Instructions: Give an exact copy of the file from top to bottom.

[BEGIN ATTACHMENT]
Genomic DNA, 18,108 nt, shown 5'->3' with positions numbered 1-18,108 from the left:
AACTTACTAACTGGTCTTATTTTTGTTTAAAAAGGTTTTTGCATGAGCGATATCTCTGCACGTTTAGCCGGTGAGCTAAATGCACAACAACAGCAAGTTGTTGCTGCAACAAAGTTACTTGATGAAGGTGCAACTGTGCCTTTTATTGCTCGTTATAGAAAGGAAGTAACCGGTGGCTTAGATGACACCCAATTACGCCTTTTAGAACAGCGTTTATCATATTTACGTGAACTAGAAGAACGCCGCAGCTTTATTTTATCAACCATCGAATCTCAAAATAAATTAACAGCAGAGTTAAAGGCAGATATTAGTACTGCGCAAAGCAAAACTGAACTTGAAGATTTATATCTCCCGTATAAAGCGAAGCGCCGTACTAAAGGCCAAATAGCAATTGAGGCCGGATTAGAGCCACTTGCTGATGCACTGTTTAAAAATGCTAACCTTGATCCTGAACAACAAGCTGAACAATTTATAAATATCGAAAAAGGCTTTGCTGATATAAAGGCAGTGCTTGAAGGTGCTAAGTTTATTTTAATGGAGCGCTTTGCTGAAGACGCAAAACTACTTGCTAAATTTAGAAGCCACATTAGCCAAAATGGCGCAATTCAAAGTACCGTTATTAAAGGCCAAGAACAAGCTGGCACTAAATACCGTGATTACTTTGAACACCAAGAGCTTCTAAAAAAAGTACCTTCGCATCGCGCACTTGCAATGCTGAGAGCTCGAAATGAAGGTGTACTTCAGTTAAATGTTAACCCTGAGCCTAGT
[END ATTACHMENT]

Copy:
Genomic DNA, 18,108 nt, shown 5'->3' with positions numbered 1-18,108 from the left:
AACTTACTAACTGGTCTTATTTTTGTTTAAAAAGGTTTTTGCATGAGCGATATCTCTGCACGTTTAGCCGGTGAGCTAAATGCACAACAACAGCAAGTTGTTGCTGCAACAAAGTTACTTGATGAAGGTGCAACTGTGCCTTTTATTGCTCGTTATAGAAAGGAAGTAACCGGTGGCTTAGATGACACCCAATTACGCCTTTTAGAACAGCGTTTATCATATTTACGTGAACTAGAAGAACGCCGCAGCTTTATTTTATCAACCATCGAATCTCAAAATAAATTAACAGCAGAGTTAAAGGCAGATATTAGTACTGCGCAAAGCAAAACTGAACTTGAAGATTTATATCTCCCGTATAAAGCGAAGCGCCGTACTAAAGGCCAAATAGCAATTGAGGCCGGATTAGAGCCACTTGCTGATGCACTGTTTAAAAATGCTAACCTTGATCCTGAACAACAAGCTGAACAATTTATAAATATCGAAAAAGGCTTTGCTGATATAAAGGCAGTGCTTGAAGGTGCTAAGTTTATTTTAATGGAGCGCTTTGCTGAAGACGCAAAACTACTTGCTAAATTTAGAAGCCACATTAGCCAAAATGGCGCAATTCAAAGTACCGTTATTAAAGGCCAAGAACAAGCTGGCACTAAATACCGTGATTACTTTGAACACCAAGAGCTTCTAAAAAAAGTACCTTCGCATCGCGCACTTGCAATGCTGAGAGCTCGAAATGAAGGTGTACTTCAGTTAAATGTTAACCCTGAGCCTAGT